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Frederick L. Will [37]Frederic Will [30]Robert Will [8]Ernest Will [8]
Free Will [6]Ulrich Will [5]Frederick Will [4]E. Will [4]

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Profile: Emily Will (Tarrant County College)
Profile: George Camuhron Will
Profile: Megan Will (Centenary College)
Profile: Nana Will
Profile: Wong Will
  1.  11
    Frederic Will (2010). Directionalities. Cultura 7 (1):227-240.
    The essay hypothesizes a norm condition of stasis—the mood of sentient peace occupied on a quiet porch. From there the psyche is drawn upward by concept, into the benign/abstract world or downward into the pre-verbal which links us with prespeech man/woman. Is there any default position in this map of the positions of consciousness?
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  2.  57
    Frederick L. Will (1997). Pragmatism and Realism. Rowman & Littlefied Publishers.
    When historians of philosophy turn to the work of distinguished philosopher Frederick L. Will, Pragmatism and Realism will be an important part of the ...
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  3.  9
    Frederic Will (2009). Saving Time and Paying for the World. Cultura 6 (2):108-117.
    This essay illustrates senses in which linear time can be proven to be non existent. Yet, as the essay agrees, the practical use of linear time, as an organizational principle in life, is unquestionable. Do we live a lie by relying on the non existent to undergird our lives? Or is lie a misleading, and naïve, word for our solution to this state of affairs?
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  4. R. Hegselmann & O. Will (2010). Modelling Hume's Moral and Political Theory: The Design of HUME1. 0. In M. Baurmann, G. Brennan, R. Goodin & N. Southwood (eds.), Norms and Values. Nomos Verlag
     
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  5.  7
    Frederic Will (2009). Language, Time, and Die Tat. Cultura 6 (1):156-168.
    "Die Tat" concerns the effort to recapture a particular memory. In searching to recover that memory trace the writer discovers that the memory datum itself diffuses and breaks up into the present remembering action of the one who remembers. The essay anatomizes that process of diffusion, and tries to come up with a definition of memory.
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  6. Frederick L. Will (1947). Will the Future Be Like the Past? Mind 56 (224):332-347.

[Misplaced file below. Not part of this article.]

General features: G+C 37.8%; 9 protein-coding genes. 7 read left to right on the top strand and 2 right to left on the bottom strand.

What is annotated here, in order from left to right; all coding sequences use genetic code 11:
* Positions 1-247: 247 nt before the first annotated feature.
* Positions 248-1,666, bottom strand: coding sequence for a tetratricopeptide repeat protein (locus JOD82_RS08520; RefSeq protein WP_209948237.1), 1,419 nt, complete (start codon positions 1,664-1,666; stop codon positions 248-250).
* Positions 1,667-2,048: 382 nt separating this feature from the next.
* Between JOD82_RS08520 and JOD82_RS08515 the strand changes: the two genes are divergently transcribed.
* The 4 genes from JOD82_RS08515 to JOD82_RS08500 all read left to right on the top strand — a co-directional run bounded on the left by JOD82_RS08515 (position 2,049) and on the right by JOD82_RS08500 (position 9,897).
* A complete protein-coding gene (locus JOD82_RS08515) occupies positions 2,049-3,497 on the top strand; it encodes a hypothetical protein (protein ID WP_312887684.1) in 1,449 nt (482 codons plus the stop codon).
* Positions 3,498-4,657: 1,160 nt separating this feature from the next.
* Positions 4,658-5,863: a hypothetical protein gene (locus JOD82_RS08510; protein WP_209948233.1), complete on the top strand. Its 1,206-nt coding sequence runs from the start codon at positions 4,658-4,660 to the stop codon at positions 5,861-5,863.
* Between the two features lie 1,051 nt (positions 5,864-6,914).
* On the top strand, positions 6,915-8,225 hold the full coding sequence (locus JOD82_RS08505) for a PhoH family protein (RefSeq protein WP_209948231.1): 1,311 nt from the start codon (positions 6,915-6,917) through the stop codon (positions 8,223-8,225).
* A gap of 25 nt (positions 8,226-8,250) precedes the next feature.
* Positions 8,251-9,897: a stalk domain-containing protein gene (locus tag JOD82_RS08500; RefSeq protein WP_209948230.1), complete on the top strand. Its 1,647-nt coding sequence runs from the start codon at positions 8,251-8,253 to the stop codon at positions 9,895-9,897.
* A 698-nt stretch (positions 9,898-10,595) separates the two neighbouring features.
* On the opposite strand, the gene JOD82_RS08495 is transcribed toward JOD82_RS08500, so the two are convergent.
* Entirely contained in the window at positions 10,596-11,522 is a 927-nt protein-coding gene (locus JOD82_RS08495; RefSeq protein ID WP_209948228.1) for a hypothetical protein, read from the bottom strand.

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  7.  23
    Frederick L. Will (1988). Beyond Deduction: Ampliative Aspects of Philosophical Reflection. Routledge.
    Introduction The central aim of this book is to focus attention upon and illuminate the character of a certain phase of philosophical reflection: namely, ...
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  8.  4
    Kymlicka Will (1994). [Book Review] Contemporary Political Philosophy, an Introduction. [REVIEW] In Peter Singer (ed.), Ethics. Oxford University Press 104--388.
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  9.  1
    Jonathan F. Will (2015). Membership Has Its Privileges? Life, Personhood, and Potential in Discussions About Reproductive Choice. Journal of Law, Medicine and Ethics 43 (2):358-362.
    As Professor Dov Fox points out in his essay, reference to “potential life” in American abortion jurisprudence is both indeterminate and underspecified. This commentary highlights that use of the phrase “potential life” by courts also obscures the fact that a position has been taken that biological life is not the equivalent of legal personhood. Worse, the position has been imposed on those who do not share it without offering reasons to justify its imposition in terms that those who oppose it (...)
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  10.  2
    Stefan Sahm, R. Will & G. Hommel (2005). Would They Follow What has Been Laid Down? Cancer Patients' and Healthy Controls' Views on Adherence to Advance Directives Compared to Medical Staff. Medicine, Health Care and Philosophy 8 (3):297-305.
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  11.  71
    Frederick L. Will (1959). Justification and Induction. Philosophical Review 68 (3):359-372.
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  12.  1
    Harvey Hyman, Terry Sincich, Rick Will, Manish Agrawal, Balaji Padmanabhan & Warren Fridy (2015). A Process Model for Information Retrieval Context Learning and Knowledge Discovery. Artificial Intelligence and Law 23 (2):103-132.
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  13.  25
    Frederick L. Will (1981). Reason, Social Practice, and Scientific Realism. Philosophy of Science 48 (1):1-18.
    Accompanying the decline of empiricism in the theory of knowledge has been an increased interest in the social determinants of knowledge and an increased recognition of the fundamental place in the constitution of knowledge occupied by accepted cognitive practices. The principal aim of this paper is to show how a view of knowledge that fully recognizes the role of these practices can adequately treat a topic that is widely considered to be an insuperable obstacle to such a view. The topic (...)